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Students who are the first in their family to pursue higher education or come from a low-income household continue to be severely underrepresented on college campuses, despite high educational aspirations.

A 2017 report by the U.S. Department of Education's Institute of Education Sciences found that first-generation college students are more likely to have lower grades in high school, have given no thought to taking a college-entrance exam, and wait longer after high school to enroll in college. While over 80 percent have expectations for college in the 10th grade, only 20 percent earn a bachelor's degree by the time they're 25.

New Jersey Institute of Technology (NJIT) is working to change this trend and has been recognized in nonprofit Strive for College’s 2018 I’m First! Guide to College, a comprehensive college guidebook designed to help low-income, first-generation students make college a reality. The university is among the edition’s 168 higher education institutions highlighted for their outreach efforts, financial aid opportunities and student support services.

“Higher education is an investment, especially for families from lower income brackets, and The New York Times reported that NJIT leads the nation in terms of the upward economic mobility it provides to students from low-income families,” said Joel S. Bloom, president of NJIT. “Our students know that an NJIT degree is affordable and is a catalyst for career success. Our students have multiple job offers by graduation and starting salaries almost 20 percent above the national average.”

New Jersey Institute of Technology has been recognized in nonprofit Strive for College’s 2018 I’m First! Guide to College.

NJIT’s support of first-generation college students, and other traditionally underserved students, is ongoing through a series of programs. Among them are:

•     The NJIT Ronald E. McNair Post-baccalaureate Achievement Program, which assists low-income and first-generation or underrepresented STEM students in completing their bachelor’s degree and enrolling in post-baccalaureate degree programs toward ultimately obtaining doctoral degrees.

•     The Educational Opportunity Program at NJIT, which offers academic support along with career and personal counseling to first-time full-time freshman and transfers students who may be educationally and economically challenged.

•     The Center for Pre-College Programs, which increases access to college and provides opportunities for success in STEM fields for first-generation students even before they begin their post-secondary education.

•     First Fellows, which provides support and peer mentoring to students who are the first in their families to attend an institution of higher education.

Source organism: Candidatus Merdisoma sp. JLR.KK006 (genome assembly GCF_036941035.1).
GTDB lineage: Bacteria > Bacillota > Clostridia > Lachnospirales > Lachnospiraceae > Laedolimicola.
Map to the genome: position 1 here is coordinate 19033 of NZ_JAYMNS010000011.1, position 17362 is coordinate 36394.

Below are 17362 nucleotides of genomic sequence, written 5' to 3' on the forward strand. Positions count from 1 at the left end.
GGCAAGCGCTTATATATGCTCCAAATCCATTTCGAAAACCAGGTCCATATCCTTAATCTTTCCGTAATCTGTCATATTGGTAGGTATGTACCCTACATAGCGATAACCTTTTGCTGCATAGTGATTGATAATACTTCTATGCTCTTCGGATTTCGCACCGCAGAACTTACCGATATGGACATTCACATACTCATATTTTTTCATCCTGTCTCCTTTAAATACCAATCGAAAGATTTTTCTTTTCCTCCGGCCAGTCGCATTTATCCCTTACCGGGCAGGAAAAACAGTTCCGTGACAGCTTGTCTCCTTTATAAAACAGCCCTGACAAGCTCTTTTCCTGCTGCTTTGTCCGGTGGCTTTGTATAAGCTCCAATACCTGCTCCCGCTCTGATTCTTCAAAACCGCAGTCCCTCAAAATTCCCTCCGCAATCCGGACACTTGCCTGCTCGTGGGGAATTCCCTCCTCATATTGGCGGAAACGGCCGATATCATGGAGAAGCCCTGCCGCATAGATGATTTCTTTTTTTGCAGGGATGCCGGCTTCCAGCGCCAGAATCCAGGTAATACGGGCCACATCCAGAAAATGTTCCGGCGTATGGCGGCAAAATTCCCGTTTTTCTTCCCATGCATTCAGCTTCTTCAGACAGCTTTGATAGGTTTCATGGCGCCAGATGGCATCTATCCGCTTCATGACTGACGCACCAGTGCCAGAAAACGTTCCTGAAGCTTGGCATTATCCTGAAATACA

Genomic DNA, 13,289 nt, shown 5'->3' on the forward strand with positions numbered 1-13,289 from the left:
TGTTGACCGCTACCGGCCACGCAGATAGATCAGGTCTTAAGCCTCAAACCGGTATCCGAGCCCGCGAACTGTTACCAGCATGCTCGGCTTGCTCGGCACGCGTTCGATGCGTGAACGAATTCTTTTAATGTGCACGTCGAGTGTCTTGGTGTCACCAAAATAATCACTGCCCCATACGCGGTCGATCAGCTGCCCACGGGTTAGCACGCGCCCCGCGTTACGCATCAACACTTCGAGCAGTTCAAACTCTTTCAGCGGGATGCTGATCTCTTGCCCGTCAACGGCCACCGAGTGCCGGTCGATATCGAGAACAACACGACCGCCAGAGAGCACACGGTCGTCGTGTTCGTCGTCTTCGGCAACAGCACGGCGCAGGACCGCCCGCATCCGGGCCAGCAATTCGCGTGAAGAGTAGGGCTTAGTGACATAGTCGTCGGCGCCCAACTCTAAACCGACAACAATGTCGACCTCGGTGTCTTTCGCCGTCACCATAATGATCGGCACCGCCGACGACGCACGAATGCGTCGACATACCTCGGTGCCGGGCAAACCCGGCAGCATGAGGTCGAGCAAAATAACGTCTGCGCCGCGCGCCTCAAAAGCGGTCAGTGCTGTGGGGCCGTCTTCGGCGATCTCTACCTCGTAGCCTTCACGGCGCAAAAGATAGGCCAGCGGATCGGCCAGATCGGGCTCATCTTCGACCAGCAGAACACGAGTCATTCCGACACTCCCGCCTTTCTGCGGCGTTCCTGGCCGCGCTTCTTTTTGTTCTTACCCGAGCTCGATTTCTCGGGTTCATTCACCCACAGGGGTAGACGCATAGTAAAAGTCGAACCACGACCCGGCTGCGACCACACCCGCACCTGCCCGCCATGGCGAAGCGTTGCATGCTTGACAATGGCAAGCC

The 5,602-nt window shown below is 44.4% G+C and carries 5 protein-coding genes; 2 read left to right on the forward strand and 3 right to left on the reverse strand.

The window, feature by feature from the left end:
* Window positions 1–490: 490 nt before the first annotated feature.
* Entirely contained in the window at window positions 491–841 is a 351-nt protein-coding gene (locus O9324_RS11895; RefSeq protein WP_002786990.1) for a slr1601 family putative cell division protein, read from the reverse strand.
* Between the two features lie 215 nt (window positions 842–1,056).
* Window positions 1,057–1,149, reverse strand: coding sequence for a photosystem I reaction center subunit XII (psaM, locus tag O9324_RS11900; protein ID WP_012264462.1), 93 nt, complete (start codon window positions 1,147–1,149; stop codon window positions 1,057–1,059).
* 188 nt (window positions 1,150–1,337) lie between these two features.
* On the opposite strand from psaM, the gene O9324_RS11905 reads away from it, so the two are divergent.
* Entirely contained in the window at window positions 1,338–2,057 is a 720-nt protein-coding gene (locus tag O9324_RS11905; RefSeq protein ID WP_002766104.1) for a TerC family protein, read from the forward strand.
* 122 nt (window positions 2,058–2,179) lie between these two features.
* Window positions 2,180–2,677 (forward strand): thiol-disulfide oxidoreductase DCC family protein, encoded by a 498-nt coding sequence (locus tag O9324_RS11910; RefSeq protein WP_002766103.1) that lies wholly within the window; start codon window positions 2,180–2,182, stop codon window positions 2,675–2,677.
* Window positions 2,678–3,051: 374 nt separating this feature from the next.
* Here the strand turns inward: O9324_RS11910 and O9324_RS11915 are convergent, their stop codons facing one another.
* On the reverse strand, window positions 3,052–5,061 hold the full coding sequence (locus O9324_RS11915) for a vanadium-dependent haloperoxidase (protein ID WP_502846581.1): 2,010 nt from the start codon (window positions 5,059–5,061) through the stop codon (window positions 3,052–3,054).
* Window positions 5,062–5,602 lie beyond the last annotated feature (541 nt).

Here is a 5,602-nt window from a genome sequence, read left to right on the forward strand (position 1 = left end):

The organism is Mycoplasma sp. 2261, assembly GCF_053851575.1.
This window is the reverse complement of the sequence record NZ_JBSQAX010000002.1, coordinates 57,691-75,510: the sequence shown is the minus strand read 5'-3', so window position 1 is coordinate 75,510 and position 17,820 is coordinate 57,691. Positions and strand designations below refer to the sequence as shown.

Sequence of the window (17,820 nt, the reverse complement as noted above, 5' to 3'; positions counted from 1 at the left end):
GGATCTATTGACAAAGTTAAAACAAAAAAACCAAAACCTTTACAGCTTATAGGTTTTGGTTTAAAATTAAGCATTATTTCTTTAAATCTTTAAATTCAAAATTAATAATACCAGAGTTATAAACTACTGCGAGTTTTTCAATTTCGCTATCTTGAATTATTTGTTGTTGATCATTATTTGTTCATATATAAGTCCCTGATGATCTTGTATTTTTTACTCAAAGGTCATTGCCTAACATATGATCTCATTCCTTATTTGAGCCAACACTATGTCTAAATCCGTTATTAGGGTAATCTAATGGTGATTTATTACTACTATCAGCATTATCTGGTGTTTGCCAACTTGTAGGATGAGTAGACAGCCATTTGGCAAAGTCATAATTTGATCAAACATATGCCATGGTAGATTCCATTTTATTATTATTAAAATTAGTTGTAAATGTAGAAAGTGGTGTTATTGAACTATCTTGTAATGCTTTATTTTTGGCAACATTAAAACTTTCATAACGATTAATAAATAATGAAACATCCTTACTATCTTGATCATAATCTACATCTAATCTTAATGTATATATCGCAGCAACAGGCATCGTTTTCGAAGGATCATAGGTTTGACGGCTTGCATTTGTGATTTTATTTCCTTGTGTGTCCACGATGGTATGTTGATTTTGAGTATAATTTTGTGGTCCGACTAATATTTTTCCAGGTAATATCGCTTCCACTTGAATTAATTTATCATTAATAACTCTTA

First-generation students at NJIT are indeed thriving and realizing their educational goals and objectives. One student, for example, will earn her bachelor’s degree this year after overcoming personal difficulties. Another relied primarily on her own resolve to apply to NJIT and is now a freshman at the university studying biomedical engineering.

For more information on NJIT programs focused on first-generation college students, visit www.njit.edu/precollegewww.njit.edu/eop and http://mcnair.njit.edu.

To learn more about the 2018 I’m First! Guide to College, which includes articles and advice from experts and college students, an interactive college-planning curriculum for students and their teachers and counselors, and valuable information for parents and mentors, visit http://store.imfirst.org or www.striveforcollege.org.

One of only 32 polytechnic universities in the United States, New Jersey Institute of Technology (NJIT) prepares students to become leaders in the technology-dependent economy of the 21st century. NJIT’s multidisciplinary curriculum and computing-intensive approach to education provide technological proficiency, business acumen and leadership skills. NJIT is rated an "R1" research university by the Carnegie Classification®, which indicates the highest level of research activity. NJIT conducts approximately $162 million in research activity each year and has a $2.8 billion annual economic impact on the State of New Jersey. NJIT is ranked #1 nationally by Forbes for the upward economic mobility of its lowest-income students and is among the top 2 percent of public colleges and universities in return on educational investment, according to PayScale.com. NJIT also is ranked by U.S. News and World Report as one of the top 50 public national universities.